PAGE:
Brendan Rodgers’ dossier won him the job and after an eye-opening first season at the helm, he so very nearly guided us to the title.
Part-coaching genius, part-PT Barnum, Rodgers span a magical shot at the title that roughly centred on eight very good players and five exceptional ones. Up against the solid-gold cheque book of Man City, we should never have come as close as we did, in a challenge that was a once-in-a-lifetime roll of the roulette wheel when it came to Rodgers.
Three full seasons in charge of the club, the two either side of the 13/14 title-chasing one, didn’t speak of a wider plan. If 12/13 had been ‘experimental’, then 2014/15 was largely abject.
Rodgers’ crime was feeding us hope, making us believe, then narrowly failing to reach the most promised of promised lands.
To compound the loss, Suarez was soon gone, too. The spirit of the players and the support was drained and a year later, Raheem Sterling had departed too, along with Gerrard to Los Angeles.
13/14 was mourned like no other and the weight of the loss eventually cost Rodgers his job, as a ruthless FSG decided that only one man was capable of what was now feeling like the impossible.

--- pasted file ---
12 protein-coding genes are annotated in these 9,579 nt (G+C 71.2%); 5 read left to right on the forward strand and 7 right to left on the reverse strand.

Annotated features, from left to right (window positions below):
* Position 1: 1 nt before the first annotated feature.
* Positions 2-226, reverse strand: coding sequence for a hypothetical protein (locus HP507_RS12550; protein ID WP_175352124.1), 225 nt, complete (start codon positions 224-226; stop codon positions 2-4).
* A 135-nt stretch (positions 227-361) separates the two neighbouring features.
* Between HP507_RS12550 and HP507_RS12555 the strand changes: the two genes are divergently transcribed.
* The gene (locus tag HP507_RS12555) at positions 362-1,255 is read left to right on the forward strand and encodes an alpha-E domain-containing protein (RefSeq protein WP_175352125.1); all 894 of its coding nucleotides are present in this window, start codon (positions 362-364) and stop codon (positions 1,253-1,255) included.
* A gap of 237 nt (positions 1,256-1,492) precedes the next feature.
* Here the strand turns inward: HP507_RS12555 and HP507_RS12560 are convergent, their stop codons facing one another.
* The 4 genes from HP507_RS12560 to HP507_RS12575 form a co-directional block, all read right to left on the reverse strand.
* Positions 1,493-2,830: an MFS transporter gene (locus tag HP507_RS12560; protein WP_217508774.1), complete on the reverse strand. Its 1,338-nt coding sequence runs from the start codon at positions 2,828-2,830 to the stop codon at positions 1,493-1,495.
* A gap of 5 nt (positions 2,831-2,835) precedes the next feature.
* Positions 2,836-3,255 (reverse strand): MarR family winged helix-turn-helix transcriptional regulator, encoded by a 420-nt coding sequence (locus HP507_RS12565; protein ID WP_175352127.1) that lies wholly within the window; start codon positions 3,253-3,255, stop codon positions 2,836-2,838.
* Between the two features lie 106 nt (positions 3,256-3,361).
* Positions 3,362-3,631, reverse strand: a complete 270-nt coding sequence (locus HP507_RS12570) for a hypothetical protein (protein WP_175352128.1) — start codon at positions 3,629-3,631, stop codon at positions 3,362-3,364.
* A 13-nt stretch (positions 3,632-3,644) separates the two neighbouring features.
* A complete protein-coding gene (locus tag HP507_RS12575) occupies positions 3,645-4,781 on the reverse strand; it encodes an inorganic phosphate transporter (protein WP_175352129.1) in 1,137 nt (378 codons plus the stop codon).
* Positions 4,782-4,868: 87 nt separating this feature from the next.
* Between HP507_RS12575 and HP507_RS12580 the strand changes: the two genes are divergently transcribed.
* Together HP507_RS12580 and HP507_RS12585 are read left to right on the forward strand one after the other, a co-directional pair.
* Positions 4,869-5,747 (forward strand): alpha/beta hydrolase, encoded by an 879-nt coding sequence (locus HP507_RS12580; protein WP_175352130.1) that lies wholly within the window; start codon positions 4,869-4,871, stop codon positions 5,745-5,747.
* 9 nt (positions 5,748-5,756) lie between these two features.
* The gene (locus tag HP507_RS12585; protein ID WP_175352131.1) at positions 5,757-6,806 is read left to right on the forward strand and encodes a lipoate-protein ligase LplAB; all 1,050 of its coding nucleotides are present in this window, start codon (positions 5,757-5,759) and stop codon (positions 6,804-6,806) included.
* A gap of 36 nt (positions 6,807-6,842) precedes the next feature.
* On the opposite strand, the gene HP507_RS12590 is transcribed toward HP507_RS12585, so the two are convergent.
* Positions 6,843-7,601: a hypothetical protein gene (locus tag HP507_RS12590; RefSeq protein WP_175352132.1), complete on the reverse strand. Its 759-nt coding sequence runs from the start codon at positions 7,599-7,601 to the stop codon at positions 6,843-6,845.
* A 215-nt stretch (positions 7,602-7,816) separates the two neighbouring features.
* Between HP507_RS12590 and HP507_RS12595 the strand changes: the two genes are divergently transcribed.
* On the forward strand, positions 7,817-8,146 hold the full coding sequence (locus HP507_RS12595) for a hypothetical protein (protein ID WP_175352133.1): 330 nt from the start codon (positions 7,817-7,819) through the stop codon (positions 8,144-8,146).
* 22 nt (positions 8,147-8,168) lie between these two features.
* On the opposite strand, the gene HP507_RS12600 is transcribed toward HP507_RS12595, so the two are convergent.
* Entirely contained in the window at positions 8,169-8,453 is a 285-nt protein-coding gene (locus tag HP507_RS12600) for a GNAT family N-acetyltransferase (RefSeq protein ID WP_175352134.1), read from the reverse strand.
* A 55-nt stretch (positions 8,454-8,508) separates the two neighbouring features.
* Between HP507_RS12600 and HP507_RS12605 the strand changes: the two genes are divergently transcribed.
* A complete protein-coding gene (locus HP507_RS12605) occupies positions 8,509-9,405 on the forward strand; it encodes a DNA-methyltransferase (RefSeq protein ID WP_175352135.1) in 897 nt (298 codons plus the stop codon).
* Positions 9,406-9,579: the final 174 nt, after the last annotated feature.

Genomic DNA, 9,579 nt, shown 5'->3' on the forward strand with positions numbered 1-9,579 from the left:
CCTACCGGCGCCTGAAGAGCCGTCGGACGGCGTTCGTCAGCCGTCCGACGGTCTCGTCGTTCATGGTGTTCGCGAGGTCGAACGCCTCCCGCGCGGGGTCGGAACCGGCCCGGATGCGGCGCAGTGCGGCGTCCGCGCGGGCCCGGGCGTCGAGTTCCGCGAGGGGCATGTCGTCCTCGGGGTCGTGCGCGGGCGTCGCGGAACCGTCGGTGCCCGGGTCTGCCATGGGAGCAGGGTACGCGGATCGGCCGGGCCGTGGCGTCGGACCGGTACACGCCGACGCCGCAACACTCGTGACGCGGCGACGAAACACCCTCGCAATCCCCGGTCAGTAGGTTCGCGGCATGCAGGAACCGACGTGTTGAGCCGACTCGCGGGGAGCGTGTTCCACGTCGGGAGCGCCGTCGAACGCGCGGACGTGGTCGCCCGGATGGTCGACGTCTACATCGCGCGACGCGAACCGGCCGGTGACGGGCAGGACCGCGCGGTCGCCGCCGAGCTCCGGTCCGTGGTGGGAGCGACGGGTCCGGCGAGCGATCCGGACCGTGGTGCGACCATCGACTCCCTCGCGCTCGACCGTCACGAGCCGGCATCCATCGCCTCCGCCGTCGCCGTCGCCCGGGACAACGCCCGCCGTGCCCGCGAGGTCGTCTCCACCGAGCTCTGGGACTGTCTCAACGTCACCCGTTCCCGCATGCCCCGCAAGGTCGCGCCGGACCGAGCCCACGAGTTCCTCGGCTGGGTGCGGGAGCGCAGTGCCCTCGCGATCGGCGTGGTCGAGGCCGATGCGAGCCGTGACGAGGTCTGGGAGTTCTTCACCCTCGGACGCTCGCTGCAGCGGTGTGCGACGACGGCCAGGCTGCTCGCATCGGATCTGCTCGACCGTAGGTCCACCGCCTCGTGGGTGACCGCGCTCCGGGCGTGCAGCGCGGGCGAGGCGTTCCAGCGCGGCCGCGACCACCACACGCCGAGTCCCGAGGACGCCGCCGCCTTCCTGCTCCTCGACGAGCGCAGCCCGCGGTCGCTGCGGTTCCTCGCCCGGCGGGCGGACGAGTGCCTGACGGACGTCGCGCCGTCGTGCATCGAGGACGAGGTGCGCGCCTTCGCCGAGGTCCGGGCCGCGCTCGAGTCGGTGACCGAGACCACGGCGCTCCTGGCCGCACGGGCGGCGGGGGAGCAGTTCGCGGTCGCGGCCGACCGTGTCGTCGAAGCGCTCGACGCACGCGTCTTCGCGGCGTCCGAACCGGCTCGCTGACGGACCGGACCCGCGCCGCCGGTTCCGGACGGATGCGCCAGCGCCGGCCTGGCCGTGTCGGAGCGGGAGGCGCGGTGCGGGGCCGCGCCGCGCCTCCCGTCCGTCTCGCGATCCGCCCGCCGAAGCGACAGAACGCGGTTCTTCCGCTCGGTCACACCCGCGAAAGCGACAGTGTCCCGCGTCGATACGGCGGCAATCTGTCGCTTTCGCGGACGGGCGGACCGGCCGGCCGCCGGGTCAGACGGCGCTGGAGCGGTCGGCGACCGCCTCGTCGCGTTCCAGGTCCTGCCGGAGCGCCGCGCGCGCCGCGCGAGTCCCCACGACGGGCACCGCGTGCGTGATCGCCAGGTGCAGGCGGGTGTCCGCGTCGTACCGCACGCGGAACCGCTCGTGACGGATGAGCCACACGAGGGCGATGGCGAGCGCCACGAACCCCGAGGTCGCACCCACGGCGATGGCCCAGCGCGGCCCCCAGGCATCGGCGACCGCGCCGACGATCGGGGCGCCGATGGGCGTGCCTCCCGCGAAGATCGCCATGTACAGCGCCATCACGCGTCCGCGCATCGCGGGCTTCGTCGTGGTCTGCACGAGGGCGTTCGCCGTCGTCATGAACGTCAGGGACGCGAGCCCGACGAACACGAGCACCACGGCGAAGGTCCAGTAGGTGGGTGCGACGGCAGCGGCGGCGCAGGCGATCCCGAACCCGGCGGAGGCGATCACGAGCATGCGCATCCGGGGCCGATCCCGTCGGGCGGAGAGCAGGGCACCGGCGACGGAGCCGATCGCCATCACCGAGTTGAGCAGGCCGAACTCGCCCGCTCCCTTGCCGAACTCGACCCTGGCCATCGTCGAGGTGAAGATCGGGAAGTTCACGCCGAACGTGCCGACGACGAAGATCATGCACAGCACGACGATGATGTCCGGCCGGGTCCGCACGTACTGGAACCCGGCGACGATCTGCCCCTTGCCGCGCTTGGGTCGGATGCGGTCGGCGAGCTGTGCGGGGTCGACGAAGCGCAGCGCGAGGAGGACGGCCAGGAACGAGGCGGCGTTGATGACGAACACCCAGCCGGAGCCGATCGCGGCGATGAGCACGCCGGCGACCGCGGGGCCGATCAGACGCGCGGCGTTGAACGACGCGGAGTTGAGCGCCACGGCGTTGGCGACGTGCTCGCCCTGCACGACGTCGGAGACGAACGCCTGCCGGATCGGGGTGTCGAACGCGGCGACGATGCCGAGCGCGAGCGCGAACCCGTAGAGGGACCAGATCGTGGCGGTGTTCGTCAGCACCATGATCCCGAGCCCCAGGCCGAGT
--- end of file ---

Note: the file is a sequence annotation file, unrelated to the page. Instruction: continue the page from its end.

Jurgen Norbert Klopp arrived, with the promise to turn us from doubters to believers.
It was an incredulous appointment. Klopp had turned Borussia Dortmund into the most hypnotic force on the continent and his personality was infectious.
With Liverpool wounded, tired and wary of being led to hope once again, however, it took Klopp time to shift the clouds hovering above the club. The loss of a League Cup final and the Europa League final had been yet more instances of hope leading to pain.
Rather than lament these losses, Klopp promised that they would be used as a positive. For a fanbase that had been hurt too often while being implored to hope was a big ask, the one thing that was very easy to give Klopp, was trust.
For two-and-a-half decades Liverpool supporters had been required to deal in a hope and a prayer, but now they were able to deal in trust instead.